I first heard of Frank Farris’s work a few years ago when he spoke at the Joint Mathematics Meetings about his art exhibition Seeing Symmetry, and I was immediately enchanted. A little while later, I read about his “impossible wallpaper,” which appears to have mathematically impossible five-fold rotational symmetry. Now he has published a book about his work, *Creating Symmetry: the Artful Mathematics of Wallpaper Patterns. *The book is a beautifully illustrated guide to fusing mathematical and artistic creativity to generate fascinating and visually appealing designs.

*Creating Symmetry* covers several different aspects of mathematics relating to symmetry. Broadly, Farris starts with symmetries of curves, moves to symmetries in the Euclidean plane, and ends by exploring analogous symmetries in spherical and hyperbolic geometry. Mathematically, the book incorporates complex analysis, Fourier series, abstract algebra, and modern geometry. Although that list looks daunting, there are no prerequisites. The explanations are self-contained and clear.

The first chapter introduces us to an enticing “mystery curve." The mystery is not the formula for the curve but why it looks the way it does. The function is a combination of sines and cosines with a lot of sixes and fourteens floating around, but somehow it has five-fold rotational symmetry. “Take a moment to trace it with your eye and enjoy its dancing undulations,” Farris writes. “I hope that the figure—the ‘mystery curve’—surprises you.” This curve provides the impetus to delve deeper into exactly how the coefficients in combinations of trig functions affect the appearance of the resulting curves. (For more about curves like these, including an interactive curve generator, see Mike Croucher's post, inspired by Farris and John D. Cook.)

As in the case of the mystery curve, visualizations drive the mathematics throughout the book. In one chapter, Farris writes,

After I had studied wallpaper functions for several years, when I thought there could not possibly be anything to add to the story, at least from a mathematical point of view, an image appeared on my screen. I call it a moment of happy accident, since a random choice of wallpaper coefficients led to something that I think makes a pretty good story.

"Happy accidents" like that one pop up several times in the book, and they help the reader understand how for Farris, mathematical and artistic creativity can fuel one another.

The majority of the book is devoted to wallpaper and frieze groups. Wallpaper groups describe patterns that have symmetry in two directions in the plane, and frieze groups describe patterns that have symmetry in one direction. These groups are appealing subjects, and there are many ways to learn about them, from algebra textbooks to Youtube videos.

To me, there are two main things that set *Creating Symmetry* apart. The first is how seamlessly geometry and algebra are united in describing these patterns. The second is color. It can be difficult to visualize transformations of the plane because the “graph” of such a transformation would live in four-dimensional space. A common way to get around this problem is to color the plane in some way and show pictures “before” and “after” the transformation. (See this video about Möbius transformations for a beautiful example of this approach.) Farris takes this idea and runs with it. Instead of using simple color wheels or square grids, Farris uses his own photographs, or, as he describes it, “the world as my color wheel.”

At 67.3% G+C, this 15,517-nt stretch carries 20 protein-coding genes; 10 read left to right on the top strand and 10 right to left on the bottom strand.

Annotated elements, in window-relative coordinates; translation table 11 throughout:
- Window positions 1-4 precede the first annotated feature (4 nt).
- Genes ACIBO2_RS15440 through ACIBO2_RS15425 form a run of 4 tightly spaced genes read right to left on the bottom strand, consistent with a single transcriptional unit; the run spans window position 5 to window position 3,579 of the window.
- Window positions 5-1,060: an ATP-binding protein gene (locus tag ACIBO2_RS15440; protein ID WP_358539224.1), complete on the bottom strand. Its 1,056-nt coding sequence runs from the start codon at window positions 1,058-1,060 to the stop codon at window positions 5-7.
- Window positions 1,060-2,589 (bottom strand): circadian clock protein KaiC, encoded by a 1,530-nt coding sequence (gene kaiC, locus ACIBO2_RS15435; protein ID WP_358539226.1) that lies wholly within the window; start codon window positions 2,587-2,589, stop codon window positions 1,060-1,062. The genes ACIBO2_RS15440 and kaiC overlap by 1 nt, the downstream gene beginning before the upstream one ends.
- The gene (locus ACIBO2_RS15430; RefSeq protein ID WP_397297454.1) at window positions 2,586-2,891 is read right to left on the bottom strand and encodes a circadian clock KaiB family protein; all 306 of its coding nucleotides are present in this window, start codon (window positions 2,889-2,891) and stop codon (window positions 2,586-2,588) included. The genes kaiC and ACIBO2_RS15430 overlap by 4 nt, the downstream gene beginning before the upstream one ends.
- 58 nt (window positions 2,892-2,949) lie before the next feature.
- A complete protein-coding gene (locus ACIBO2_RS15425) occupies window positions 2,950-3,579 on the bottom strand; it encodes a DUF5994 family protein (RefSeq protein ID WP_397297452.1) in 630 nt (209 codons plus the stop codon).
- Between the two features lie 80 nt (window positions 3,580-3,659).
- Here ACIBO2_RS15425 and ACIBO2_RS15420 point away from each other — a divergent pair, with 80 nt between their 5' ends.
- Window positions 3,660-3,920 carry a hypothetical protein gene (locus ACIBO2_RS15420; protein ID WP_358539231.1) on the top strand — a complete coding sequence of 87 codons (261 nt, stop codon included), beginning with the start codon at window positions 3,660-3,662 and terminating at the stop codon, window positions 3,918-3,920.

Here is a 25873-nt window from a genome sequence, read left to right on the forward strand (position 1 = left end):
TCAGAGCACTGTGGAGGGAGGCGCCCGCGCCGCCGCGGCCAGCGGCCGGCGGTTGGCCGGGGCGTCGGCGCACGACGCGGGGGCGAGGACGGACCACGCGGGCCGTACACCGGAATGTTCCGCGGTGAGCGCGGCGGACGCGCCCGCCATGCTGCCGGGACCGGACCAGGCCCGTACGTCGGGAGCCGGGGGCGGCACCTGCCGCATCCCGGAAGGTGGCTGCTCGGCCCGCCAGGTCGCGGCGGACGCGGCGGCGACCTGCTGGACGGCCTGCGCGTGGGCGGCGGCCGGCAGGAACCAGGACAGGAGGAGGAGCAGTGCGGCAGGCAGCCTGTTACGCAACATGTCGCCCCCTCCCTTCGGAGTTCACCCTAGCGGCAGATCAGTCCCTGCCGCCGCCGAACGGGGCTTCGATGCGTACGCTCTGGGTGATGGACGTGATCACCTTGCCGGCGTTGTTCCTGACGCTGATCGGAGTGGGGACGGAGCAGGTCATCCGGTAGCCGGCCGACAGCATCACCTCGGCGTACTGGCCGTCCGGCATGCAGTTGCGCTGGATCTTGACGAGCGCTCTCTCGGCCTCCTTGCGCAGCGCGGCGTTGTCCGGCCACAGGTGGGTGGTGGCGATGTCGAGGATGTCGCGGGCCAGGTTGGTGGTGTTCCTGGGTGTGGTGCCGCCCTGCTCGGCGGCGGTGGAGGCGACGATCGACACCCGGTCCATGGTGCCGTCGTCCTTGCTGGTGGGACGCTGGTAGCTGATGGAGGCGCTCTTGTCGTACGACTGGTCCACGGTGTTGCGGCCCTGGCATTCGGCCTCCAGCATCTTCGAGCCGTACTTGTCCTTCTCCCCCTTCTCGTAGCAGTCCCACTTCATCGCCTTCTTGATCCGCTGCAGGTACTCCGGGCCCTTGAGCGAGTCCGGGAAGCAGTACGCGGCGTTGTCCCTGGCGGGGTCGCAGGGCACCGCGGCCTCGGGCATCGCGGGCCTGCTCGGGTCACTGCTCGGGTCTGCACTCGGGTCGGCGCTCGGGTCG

Farris’s approach to coloring the functions levels the playing field between math and art. Farris does not merely use color to illustrate mathematical functions, he uses mathematics to transform snapshots of landscapes, flowers, or dinner into beautiful designs. Math and design are equal partners. Farris uses some of the same color wheels multiple times, and it is fascinating to see how many different patterns can emerge from one source. My favorite color wheel was *Kaiser Peach*, pictured above, in part because of its story. Farris writes, "Climbing Kaiser Peak Peak in the Sierra Nevada is a favorite pilgrimage, and taking a peach to the top is a traiditional way to make a peach taste especially wonderful."

Farris's color wheels inspire him to move beyond the 17 wallpaper and 7 frieze groups. By creating color wheels consisting of an image and its negative, rotated by 180 degrees, he introduces color-reversing symmetries. As the name suggests, in these symmetries, a transformation of the image ends up leaving shapes the same and colors switched to their negatives. By using “rotations” of colors instead of negatives, he generalizes this idea further to “color-turning” symmetries where, for example, a three-fold rotation of the plane takes orange to purple, purple to green, and green to orange.

Who is *Creating Symmetry* for? The book is not typical pop math fare. It has lots of equations and technical details in it, and I can see it functioning as a textbook in several different contexts: a supplement to complex analysis or abstract algebra or an organizing framework for an unusual undergraduate math elective that can delve into each topic more deeply. But although the book could be a textbook, it is still warm and friendly, and people without advanced math backgrounds can enjoy it as well, as long as they don’t mind skipping some well-signposted technical sections. Farris’s kindness, enthusiasm, and slightly quirky sense of humor (he reveals, for example, that he will pause a movie to examine the symmetry group of the wallpaper in the background) make what could have been a dry subject inviting. By the end, you may be ready to create symmetry for yourself.